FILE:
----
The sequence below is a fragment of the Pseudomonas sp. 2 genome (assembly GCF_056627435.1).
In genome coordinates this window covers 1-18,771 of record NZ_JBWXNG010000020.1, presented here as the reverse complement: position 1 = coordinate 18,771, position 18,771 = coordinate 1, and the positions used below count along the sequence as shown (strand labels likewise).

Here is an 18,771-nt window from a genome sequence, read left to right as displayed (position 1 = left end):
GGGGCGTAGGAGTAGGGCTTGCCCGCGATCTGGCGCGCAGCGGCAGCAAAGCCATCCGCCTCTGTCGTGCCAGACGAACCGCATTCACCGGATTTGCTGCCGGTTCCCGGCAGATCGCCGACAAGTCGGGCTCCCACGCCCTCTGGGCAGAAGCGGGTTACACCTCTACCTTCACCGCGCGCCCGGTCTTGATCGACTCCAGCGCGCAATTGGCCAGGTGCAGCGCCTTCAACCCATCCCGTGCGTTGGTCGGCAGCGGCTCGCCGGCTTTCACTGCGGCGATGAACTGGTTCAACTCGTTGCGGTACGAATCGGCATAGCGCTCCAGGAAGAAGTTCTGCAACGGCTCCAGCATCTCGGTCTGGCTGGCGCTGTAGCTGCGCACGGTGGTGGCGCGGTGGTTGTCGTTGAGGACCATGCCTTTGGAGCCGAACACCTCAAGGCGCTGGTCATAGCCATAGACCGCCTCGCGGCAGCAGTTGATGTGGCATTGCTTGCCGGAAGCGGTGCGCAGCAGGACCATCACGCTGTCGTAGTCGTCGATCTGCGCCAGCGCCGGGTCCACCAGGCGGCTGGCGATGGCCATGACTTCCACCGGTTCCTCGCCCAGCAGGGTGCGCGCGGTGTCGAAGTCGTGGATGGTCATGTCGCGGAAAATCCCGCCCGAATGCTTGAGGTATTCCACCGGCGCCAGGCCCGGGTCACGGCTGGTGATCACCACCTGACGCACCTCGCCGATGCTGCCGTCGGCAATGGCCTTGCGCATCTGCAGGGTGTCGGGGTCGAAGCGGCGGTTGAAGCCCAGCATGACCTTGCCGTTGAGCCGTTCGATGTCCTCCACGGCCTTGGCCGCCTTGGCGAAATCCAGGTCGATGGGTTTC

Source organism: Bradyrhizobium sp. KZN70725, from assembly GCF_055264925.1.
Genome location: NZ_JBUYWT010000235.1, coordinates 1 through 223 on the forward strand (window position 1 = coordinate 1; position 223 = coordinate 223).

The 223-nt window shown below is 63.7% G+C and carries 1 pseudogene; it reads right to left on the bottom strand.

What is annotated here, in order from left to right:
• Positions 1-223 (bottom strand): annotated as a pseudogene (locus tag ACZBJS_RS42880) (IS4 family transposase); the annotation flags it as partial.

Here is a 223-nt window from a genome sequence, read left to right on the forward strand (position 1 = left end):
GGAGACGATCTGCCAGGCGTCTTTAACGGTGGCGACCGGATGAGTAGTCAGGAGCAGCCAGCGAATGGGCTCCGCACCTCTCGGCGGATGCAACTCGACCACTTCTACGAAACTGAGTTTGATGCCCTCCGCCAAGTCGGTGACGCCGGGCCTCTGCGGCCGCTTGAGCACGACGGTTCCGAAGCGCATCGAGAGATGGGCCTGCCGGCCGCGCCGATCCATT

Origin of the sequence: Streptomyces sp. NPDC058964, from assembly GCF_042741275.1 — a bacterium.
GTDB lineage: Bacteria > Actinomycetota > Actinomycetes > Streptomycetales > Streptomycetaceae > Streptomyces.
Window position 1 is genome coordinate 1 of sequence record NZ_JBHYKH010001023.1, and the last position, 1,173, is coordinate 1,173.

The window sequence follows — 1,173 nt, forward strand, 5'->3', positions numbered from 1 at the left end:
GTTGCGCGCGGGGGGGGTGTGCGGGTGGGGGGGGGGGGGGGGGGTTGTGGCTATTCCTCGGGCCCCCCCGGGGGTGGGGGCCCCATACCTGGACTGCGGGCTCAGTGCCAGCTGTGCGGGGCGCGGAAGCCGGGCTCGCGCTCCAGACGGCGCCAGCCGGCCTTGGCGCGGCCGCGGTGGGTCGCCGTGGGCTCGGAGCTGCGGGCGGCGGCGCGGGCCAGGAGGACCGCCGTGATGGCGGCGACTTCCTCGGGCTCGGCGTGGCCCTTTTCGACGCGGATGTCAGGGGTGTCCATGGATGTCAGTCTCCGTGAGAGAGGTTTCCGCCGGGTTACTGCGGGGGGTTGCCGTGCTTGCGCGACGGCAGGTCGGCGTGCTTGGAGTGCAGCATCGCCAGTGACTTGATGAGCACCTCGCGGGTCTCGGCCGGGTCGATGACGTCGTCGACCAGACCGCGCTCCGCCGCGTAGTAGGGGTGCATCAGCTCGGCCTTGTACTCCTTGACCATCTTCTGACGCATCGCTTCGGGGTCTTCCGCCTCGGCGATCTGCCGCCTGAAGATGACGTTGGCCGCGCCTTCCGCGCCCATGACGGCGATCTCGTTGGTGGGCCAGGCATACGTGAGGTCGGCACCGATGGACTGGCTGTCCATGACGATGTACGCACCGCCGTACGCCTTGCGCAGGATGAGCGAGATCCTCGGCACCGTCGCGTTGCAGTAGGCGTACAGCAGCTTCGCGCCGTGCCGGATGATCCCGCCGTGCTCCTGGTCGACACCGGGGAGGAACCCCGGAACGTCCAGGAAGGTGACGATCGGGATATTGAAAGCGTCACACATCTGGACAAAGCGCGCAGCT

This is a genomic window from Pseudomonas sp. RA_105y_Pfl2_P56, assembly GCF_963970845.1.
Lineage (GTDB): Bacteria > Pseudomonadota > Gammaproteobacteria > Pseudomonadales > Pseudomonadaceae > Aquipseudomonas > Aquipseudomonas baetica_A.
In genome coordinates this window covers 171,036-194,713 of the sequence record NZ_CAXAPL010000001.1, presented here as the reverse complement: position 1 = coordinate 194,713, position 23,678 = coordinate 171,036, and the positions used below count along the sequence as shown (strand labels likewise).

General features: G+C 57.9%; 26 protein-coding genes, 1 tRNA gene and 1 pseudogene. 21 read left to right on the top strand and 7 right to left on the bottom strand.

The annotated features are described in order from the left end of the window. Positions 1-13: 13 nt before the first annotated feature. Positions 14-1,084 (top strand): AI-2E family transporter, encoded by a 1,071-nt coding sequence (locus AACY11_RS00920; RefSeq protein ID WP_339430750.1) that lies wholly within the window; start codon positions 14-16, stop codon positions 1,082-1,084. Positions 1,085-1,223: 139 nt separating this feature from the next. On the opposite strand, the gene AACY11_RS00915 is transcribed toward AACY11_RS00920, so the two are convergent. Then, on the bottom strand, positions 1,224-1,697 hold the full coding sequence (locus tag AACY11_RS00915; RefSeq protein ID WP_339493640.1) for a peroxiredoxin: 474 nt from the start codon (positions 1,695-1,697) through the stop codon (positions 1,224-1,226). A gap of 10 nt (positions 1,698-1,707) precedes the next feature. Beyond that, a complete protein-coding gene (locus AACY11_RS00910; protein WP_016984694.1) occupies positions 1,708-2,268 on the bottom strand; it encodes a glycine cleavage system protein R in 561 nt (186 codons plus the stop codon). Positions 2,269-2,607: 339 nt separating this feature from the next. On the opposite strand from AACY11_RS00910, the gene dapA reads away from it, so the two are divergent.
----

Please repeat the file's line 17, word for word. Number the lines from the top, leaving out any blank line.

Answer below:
This is a genomic window from Pseudomonas sp. RA_105y_Pfl2_P56, assembly GCF_963970845.1.